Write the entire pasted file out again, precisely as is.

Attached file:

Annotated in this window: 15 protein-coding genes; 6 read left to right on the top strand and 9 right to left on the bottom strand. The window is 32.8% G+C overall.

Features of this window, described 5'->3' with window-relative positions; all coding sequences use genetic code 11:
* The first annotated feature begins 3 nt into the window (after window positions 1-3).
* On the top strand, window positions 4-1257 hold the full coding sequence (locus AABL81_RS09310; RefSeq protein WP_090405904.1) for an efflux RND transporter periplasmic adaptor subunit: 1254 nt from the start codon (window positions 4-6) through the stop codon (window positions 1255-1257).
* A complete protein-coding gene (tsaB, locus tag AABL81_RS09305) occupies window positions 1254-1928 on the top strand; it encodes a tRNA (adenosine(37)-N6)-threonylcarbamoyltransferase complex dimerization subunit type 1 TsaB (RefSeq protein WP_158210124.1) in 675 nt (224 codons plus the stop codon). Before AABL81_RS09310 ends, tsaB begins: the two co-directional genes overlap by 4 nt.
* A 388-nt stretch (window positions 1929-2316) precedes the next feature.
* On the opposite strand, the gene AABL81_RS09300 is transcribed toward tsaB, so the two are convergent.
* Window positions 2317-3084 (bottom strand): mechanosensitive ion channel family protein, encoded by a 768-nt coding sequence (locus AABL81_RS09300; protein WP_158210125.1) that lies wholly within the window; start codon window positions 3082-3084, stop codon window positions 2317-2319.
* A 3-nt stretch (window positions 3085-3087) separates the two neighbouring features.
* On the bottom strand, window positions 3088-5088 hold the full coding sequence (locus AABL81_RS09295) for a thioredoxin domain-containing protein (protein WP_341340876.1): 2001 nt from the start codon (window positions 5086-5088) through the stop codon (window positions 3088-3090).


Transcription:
Annotated in this window: 15 protein-coding genes; 6 read left to right on the top strand and 9 right to left on the bottom strand. The window is 32.8% G+C overall.

Features of this window, described 5'->3' with window-relative positions; all coding sequences use genetic code 11:
* The first annotated feature begins 3 nt into the window (after window positions 1-3).
* On the top strand, window positions 4-1257 hold the full coding sequence (locus AABL81_RS09310; RefSeq protein WP_090405904.1) for an efflux RND transporter periplasmic adaptor subunit: 1254 nt from the start codon (window positions 4-6) through the stop codon (window positions 1255-1257).
* A complete protein-coding gene (tsaB, locus tag AABL81_RS09305) occupies window positions 1254-1928 on the top strand; it encodes a tRNA (adenosine(37)-N6)-threonylcarbamoyltransferase complex dimerization subunit type 1 TsaB (RefSeq protein WP_158210124.1) in 675 nt (224 codons plus the stop codon). Before AABL81_RS09310 ends, tsaB begins: the two co-directional genes overlap by 4 nt.
* A 388-nt stretch (window positions 1929-2316) precedes the next feature.
* On the opposite strand, the gene AABL81_RS09300 is transcribed toward tsaB, so the two are convergent.
* Window positions 2317-3084 (bottom strand): mechanosensitive ion channel family protein, encoded by a 768-nt coding sequence (locus AABL81_RS09300; protein WP_158210125.1) that lies wholly within the window; start codon window positions 3082-3084, stop codon window positions 2317-2319.
* A 3-nt stretch (window positions 3085-3087) separates the two neighbouring features.
* On the bottom strand, window positions 3088-5088 hold the full coding sequence (locus AABL81_RS09295) for a thioredoxin domain-containing protein (protein WP_341340876.1): 2001 nt from the start codon (window positions 5086-5088) through the stop codon (window positions 3088-3090).